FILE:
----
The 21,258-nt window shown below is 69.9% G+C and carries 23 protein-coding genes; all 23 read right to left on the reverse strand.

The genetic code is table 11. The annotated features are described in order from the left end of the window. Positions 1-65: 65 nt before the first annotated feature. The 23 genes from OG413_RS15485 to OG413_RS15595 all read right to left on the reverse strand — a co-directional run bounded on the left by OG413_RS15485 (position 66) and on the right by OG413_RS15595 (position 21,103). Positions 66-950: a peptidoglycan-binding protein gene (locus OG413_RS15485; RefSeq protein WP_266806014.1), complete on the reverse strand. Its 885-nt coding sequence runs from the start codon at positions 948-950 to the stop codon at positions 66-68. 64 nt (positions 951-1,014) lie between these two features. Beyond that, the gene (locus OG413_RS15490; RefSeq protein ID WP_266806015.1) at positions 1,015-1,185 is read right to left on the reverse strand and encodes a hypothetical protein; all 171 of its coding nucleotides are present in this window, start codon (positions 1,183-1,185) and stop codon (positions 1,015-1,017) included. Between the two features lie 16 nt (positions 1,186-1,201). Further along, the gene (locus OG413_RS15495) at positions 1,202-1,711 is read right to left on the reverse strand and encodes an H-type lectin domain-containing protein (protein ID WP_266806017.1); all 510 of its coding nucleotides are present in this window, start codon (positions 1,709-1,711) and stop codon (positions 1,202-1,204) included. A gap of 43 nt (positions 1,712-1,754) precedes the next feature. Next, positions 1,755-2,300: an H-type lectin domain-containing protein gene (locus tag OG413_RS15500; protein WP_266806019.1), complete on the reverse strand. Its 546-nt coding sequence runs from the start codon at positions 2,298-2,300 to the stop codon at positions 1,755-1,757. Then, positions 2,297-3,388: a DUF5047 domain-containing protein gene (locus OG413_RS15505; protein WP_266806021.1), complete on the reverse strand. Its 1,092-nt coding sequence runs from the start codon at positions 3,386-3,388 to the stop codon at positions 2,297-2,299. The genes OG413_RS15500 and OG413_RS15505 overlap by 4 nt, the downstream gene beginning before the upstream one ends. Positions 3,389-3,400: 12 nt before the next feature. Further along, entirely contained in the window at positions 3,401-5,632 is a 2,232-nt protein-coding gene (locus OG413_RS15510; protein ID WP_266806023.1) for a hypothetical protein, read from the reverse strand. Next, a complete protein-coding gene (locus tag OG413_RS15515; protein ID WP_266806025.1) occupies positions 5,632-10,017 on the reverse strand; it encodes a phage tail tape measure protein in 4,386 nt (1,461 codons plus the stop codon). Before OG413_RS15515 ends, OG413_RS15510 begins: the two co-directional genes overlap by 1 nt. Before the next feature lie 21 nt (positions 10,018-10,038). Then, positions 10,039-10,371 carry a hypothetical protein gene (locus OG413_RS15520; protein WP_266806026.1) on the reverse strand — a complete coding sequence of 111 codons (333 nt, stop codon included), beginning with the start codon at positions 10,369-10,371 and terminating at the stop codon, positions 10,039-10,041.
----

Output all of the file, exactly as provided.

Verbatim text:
The 21,258-nt window shown below is 69.9% G+C and carries 23 protein-coding genes; all 23 read right to left on the reverse strand.

The genetic code is table 11. The annotated features are described in order from the left end of the window. Positions 1-65: 65 nt before the first annotated feature. The 23 genes from OG413_RS15485 to OG413_RS15595 all read right to left on the reverse strand — a co-directional run bounded on the left by OG413_RS15485 (position 66) and on the right by OG413_RS15595 (position 21,103). Positions 66-950: a peptidoglycan-binding protein gene (locus OG413_RS15485; RefSeq protein WP_266806014.1), complete on the reverse strand. Its 885-nt coding sequence runs from the start codon at positions 948-950 to the stop codon at positions 66-68. 64 nt (positions 951-1,014) lie between these two features. Beyond that, the gene (locus OG413_RS15490; RefSeq protein ID WP_266806015.1) at positions 1,015-1,185 is read right to left on the reverse strand and encodes a hypothetical protein; all 171 of its coding nucleotides are present in this window, start codon (positions 1,183-1,185) and stop codon (positions 1,015-1,017) included. Between the two features lie 16 nt (positions 1,186-1,201). Further along, the gene (locus OG413_RS15495) at positions 1,202-1,711 is read right to left on the reverse strand and encodes an H-type lectin domain-containing protein (protein ID WP_266806017.1); all 510 of its coding nucleotides are present in this window, start codon (positions 1,709-1,711) and stop codon (positions 1,202-1,204) included. A gap of 43 nt (positions 1,712-1,754) precedes the next feature. Next, positions 1,755-2,300: an H-type lectin domain-containing protein gene (locus tag OG413_RS15500; protein WP_266806019.1), complete on the reverse strand. Its 546-nt coding sequence runs from the start codon at positions 2,298-2,300 to the stop codon at positions 1,755-1,757. Then, positions 2,297-3,388: a DUF5047 domain-containing protein gene (locus OG413_RS15505; protein WP_266806021.1), complete on the reverse strand. Its 1,092-nt coding sequence runs from the start codon at positions 3,386-3,388 to the stop codon at positions 2,297-2,299. The genes OG413_RS15500 and OG413_RS15505 overlap by 4 nt, the downstream gene beginning before the upstream one ends. Positions 3,389-3,400: 12 nt before the next feature. Further along, entirely contained in the window at positions 3,401-5,632 is a 2,232-nt protein-coding gene (locus OG413_RS15510; protein ID WP_266806023.1) for a hypothetical protein, read from the reverse strand. Next, a complete protein-coding gene (locus tag OG413_RS15515; protein ID WP_266806025.1) occupies positions 5,632-10,017 on the reverse strand; it encodes a phage tail tape measure protein in 4,386 nt (1,461 codons plus the stop codon). Before OG413_RS15515 ends, OG413_RS15510 begins: the two co-directional genes overlap by 1 nt. Before the next feature lie 21 nt (positions 10,018-10,038). Then, positions 10,039-10,371 carry a hypothetical protein gene (locus OG413_RS15520; protein WP_266806026.1) on the reverse strand — a complete coding sequence of 111 codons (333 nt, stop codon included), beginning with the start codon at positions 10,369-10,371 and terminating at the stop codon, positions 10,039-10,041.